INFPs like their freedom, and because of this preference they often find themselves moving into entrepreneurship. People of this personality type are usually naturally quiet, but they can achieve a lot in their own business when they set their minds to it.
Vision and Insight
INFPs use extraverted intuition as their auxiliary function. This cognitive function forces them to explore life, to gather information and try to understand the patterns that make up human behavior and events. As a result of it, INFPs usually have a lot of insight about life and about the future that others just don’t have. They understand people and their needs and emotions on a deep level that few other types can match. This is often what forms the basis of their vision for their business as well. INFPs can use this insight to understand what others need in some aspect of their life and create something that would fill that need. When they can manage to do this, they often find themselves galvanized by the chance to help others and passionate about their business.
INFPs often struggle to share this vision with other people. People of this personality type are intensely private, and prefer to keep their thoughts and emotions to themselves most of the time. They will share with the people they trust the most, but this doesn’t usually apply to strangers or acquaintances. As a result, most INFPs will struggle to share their vision with potential clients or with people who could help them on their business journey. This is something they need to overcome if they want to be successful in their entrepreneurship endeavors.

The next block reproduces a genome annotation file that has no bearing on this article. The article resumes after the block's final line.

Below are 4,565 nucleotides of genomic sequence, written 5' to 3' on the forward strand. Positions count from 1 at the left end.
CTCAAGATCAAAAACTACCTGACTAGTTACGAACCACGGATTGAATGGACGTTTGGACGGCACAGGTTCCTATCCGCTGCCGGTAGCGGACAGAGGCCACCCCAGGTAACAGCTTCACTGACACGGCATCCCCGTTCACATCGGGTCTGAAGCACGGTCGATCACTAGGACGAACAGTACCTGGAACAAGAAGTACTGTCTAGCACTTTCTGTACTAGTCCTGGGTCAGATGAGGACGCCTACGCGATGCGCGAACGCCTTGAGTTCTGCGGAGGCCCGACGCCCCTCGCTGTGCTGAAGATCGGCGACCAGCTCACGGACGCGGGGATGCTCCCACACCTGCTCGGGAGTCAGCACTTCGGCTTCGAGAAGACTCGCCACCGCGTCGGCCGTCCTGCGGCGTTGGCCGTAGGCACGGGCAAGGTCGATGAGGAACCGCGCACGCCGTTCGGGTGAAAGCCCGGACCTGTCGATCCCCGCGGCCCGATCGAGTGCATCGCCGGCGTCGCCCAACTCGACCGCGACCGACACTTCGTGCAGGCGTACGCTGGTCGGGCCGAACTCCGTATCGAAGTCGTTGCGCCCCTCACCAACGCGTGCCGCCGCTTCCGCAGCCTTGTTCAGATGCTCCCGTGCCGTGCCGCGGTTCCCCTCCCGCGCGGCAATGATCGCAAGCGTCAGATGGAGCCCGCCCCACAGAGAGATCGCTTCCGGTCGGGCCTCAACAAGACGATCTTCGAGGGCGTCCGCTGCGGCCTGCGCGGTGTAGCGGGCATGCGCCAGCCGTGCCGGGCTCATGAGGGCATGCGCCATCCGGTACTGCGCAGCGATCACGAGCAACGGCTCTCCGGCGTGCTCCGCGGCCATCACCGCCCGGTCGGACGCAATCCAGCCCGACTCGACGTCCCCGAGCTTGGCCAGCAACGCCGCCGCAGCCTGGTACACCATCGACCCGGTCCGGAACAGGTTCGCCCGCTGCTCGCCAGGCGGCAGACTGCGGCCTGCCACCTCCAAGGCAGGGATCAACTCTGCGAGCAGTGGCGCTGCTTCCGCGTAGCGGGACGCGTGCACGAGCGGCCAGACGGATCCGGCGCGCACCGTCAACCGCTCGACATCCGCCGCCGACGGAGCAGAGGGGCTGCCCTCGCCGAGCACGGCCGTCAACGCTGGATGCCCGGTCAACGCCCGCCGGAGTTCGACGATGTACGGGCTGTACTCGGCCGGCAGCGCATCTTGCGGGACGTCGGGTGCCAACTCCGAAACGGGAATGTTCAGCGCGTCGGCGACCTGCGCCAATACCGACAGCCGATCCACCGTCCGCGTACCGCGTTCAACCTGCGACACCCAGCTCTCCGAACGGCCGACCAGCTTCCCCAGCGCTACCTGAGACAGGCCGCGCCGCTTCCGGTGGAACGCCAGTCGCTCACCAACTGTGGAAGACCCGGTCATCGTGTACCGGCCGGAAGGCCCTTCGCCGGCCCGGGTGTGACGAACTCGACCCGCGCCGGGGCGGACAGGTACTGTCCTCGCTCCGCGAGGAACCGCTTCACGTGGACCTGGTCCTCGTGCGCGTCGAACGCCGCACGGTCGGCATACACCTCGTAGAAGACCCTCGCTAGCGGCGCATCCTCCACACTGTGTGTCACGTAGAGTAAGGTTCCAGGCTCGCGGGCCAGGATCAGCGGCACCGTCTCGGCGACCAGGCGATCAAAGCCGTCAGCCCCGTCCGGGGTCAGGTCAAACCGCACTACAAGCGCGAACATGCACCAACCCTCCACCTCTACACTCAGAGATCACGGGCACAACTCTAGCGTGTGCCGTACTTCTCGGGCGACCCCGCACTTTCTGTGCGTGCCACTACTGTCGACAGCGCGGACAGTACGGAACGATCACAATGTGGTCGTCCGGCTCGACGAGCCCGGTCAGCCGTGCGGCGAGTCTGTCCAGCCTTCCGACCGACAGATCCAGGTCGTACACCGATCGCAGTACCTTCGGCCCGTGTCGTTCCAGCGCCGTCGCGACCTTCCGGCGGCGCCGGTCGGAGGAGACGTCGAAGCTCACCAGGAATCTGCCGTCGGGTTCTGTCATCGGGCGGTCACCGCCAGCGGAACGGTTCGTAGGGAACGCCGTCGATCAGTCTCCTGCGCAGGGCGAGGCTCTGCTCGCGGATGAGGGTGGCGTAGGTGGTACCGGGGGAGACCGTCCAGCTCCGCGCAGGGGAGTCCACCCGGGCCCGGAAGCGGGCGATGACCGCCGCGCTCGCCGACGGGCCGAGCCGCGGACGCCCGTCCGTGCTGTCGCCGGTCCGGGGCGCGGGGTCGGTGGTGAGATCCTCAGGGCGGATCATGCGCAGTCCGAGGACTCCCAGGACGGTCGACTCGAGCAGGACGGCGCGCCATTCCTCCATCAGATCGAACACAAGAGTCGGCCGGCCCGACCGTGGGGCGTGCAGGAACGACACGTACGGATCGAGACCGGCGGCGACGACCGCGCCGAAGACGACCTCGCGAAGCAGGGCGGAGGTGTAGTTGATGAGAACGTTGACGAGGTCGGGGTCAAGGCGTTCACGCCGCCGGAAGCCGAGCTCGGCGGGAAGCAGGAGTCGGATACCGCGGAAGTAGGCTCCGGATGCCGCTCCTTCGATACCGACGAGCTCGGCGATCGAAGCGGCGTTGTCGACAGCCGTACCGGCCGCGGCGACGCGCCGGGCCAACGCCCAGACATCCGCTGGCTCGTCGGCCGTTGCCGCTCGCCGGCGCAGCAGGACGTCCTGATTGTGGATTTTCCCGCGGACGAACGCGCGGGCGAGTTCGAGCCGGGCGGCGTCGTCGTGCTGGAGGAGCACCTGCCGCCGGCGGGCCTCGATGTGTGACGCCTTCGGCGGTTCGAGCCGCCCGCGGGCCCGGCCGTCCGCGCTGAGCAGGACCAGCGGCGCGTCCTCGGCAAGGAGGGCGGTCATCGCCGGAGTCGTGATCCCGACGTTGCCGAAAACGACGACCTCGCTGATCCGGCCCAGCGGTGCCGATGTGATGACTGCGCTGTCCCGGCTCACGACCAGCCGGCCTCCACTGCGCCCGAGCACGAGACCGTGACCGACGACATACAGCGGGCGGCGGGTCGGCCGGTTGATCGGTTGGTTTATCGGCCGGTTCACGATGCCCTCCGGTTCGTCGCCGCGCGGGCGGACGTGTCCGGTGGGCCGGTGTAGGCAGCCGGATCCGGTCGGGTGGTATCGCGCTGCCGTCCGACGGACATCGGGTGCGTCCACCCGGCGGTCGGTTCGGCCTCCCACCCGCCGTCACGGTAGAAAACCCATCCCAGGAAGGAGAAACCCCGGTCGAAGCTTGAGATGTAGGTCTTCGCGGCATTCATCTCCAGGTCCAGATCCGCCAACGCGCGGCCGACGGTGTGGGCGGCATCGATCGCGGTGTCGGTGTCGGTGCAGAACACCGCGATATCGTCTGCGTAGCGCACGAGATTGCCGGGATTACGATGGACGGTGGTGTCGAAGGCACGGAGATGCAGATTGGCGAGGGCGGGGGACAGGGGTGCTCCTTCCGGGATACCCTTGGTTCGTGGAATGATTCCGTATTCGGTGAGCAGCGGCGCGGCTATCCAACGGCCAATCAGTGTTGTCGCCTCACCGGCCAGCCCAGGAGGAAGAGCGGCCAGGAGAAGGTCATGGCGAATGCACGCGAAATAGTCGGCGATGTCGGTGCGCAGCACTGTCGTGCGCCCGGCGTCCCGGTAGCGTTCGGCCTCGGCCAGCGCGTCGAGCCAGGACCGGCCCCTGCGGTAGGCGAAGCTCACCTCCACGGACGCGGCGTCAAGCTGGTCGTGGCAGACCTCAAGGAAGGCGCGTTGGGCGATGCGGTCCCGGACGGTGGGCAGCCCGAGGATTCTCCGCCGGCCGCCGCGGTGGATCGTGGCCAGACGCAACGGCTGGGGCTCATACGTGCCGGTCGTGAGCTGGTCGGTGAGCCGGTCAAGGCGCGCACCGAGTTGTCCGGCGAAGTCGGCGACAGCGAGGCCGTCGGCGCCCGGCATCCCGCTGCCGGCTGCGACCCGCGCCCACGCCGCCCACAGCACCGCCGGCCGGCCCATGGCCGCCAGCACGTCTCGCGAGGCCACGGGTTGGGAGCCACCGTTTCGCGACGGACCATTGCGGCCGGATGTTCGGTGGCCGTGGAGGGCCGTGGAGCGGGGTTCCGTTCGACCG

Emotional Strengths and Weaknesses
INFPs need to be passionate about their business or their product to be interested in it. This is the most important component of work to this type. If they aren’t passionate about their work, or if it conflicts in some way with their own deeply held beliefs, most INFPs will struggle to focus on it. They will become unmotivated and resentful, and this is definitely not what INFPs need to produce their best work. This tendency is because of their introverted feeling dominant. This mysterious function makes decisions and judges the world based on the INFPs beliefs. These emotions are incredibly strong in INFP and usually end up dictating both their path and what they’re interested in. But as long as the INFPs remains interested in their own business, they’ll be passionate workers who often inspire others to follow in their wake.
INFPs, most than any other type, struggle with criticism. Even when the criticism is directed at their business or at some aspect of their work, they’ll take it personally. This may not show outwardly, an INFP’s emotions tend to stay private except under extreme circumstances, but that doesn’t mean it isn’t there. An INFP who is criticized will think over the comments, mull it in silence and sometimes even use it to punish themselves. This is neither constructive nor pleasant for this type, and is something they need to overcome if they want to succeed in their own business.